Bridges as contested spaces: love locks in Venice

Bridges in Venice are a good example of the complexity of urban spaces, in terms of conflicting spatial logics. Venice is a collection of islands that are interconnected with bridges made of wood, metal, stone or a combination of these materials. If you are not moving around in a boat or a public vaporetto, your only alternative to commute around Venice is to walk and cross the many canals by foot.

For locals, bridges are necessary to pursue a variety of non-touristic tasks: doing groceries, taking children to school, visiting the doctor or commuting to work. For tourists, however, bridges are the perfect opportunity to take selfies and appreciate the surroundings, and some tourists also use bridges as places to sit and to have a snack. Despite the many regulations that have been created to tackle the obstruction of bridges, the difficulty of enforcing these policies and the massive number of tourists make bridges a sort of ‘contested spaces’, and the clashes between locals and tourists are not infrequent. Additionally, where there are tourists, there are opportunities for profiting, and bridges in Venice have also become ‘improvised stores’ for street vendors, musicians and performers and even criminal gangs (for example, the classical ‘cups and ball’ scam is particularly popular in Venice, despite the efforts of the police to keep them away).

It is not only the number of tourists but their spatial uses what originates the clashes between locals and visitors. For example, a couple taking a photo with a selfie-stick or a group posing for a photograph consume ‘more space’ than a local carrying a bag of groceries. The elderly population of Venice, who might require railings to climb the steps, are frequently annoyed at tourists who sit on the steps and block the way. In this competition for space and with the antagonistic ways of perceiving and experiencing the city, it is not surprising that many locals have engaged in a sort of ‘micropolitics’, using their bodies has a way to express their disagreement – for example, by pushing – or have altered their routines in order to avoid specific areas during the peak hours of the day (which in Venice is from 10 am to around 6 pm).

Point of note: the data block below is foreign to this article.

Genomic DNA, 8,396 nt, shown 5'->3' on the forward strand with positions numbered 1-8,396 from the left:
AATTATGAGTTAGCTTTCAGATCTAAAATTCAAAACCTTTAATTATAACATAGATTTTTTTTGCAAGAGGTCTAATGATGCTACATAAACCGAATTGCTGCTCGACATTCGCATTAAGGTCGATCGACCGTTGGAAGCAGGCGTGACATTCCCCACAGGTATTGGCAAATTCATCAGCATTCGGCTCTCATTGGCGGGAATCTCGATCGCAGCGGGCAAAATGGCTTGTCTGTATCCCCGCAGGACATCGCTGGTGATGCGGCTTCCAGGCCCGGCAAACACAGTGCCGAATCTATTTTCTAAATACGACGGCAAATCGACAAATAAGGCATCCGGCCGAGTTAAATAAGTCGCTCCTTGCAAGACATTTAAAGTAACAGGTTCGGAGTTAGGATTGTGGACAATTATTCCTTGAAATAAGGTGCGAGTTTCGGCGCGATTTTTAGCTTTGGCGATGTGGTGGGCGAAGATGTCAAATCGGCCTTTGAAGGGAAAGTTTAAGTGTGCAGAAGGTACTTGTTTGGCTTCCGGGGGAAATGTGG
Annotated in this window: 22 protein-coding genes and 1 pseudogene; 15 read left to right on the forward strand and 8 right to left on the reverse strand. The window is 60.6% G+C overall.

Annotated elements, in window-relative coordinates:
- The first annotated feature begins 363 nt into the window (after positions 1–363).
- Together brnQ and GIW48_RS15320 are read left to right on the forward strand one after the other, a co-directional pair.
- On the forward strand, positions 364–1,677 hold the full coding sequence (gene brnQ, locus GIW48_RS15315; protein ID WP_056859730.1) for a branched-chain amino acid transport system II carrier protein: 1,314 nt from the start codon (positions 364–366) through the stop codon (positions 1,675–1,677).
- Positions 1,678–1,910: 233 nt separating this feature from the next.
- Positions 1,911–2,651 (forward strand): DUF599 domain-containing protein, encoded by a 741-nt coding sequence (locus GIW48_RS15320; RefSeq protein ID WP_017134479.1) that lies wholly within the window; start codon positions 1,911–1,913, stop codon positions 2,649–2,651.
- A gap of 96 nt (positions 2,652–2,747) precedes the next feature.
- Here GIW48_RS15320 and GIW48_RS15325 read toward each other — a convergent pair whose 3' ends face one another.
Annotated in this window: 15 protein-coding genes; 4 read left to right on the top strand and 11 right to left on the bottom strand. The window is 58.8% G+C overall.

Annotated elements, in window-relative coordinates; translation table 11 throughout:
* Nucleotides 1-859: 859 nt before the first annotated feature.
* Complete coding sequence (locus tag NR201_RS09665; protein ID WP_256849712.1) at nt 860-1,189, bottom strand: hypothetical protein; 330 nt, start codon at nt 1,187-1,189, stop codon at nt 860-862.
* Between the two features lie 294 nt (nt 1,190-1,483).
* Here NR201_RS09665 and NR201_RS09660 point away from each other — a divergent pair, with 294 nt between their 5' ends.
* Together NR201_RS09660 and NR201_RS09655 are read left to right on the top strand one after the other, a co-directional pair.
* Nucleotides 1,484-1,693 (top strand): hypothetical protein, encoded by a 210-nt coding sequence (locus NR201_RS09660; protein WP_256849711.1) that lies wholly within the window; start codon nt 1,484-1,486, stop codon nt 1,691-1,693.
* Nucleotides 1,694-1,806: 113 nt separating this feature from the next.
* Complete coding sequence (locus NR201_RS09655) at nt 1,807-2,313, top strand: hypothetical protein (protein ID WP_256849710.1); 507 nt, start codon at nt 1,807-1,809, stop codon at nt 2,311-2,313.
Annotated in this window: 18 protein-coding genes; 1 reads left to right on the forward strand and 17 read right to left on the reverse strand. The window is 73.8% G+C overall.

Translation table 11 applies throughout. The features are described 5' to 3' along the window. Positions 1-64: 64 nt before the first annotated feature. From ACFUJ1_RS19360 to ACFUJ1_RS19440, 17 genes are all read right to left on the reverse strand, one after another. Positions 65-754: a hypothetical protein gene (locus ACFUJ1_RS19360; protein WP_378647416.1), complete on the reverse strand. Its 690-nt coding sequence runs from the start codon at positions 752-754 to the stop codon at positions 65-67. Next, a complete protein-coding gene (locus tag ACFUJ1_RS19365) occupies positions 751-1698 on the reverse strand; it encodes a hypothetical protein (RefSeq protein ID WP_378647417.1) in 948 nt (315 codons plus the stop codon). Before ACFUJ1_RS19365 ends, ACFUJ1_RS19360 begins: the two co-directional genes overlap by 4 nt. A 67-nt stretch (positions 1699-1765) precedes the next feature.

As part of the RIGHTS UP project, I have created the following map to highlight another negative consequence of mass tourism: The love locks on Venetian bridges. A love lock is a padlock placed on a surface to symbolize a connection, such as love, friendship or family ties. The love lock is placed by individuals or groups, and the key is later tossed away in the surrounding water or kept in a secure location by the participants. I visited each bridge represented on Google Maps and counted 2668 love locks (October 2018), with 45.35% of the love locks placed in only 10 bridges. The Rialto bridge, one of the most iconic attractions in Venice, has 262 love locks under it, or approximately 9.82% of all the love locks in the city.

To understand the map, the following symbology is necessary:

  • An orange dot represents a bridge with zero love locks.
  • A green  dot is used for 1-5 love locks.
  • A yellow dot is used for 6-20 love locks.
  • A red circle is used for bridges with more than 21 love locks.
  • A purple circle is used for bridges with more than 51 love locks.
  • A black circle is used for bridges with more than 101 love locks


Discover details on Google Maps

As the map shows, there are many bridges with zero love locks on it. It is important to mention that many of these bridges are made of stone or wood and do not have any railings, therefore the placing of love locks is dependent on the specific characteristics of a given bridge. Stone and wood bridges with railings include love locks, just as the Arsenal bridge. Moreover, the bridges with most love locks are situated in parts of the city that have an open view to the Grand Canal or the Venetian lagoon, and they are also near the most visited parts of the city (for example, on streets that lead to Rialto, San Marco square or the Cathedral of the Salute.

Additional materials:

Check out the academic paper by Ceri Houlbrook "Lessons from love-locks: The archeology of contemporary assemblage". The paper provides a theoretical reflection on love-locks as a collective, cultural practice, and describes the evolution of the depositions in the city of Manchester.

 

 

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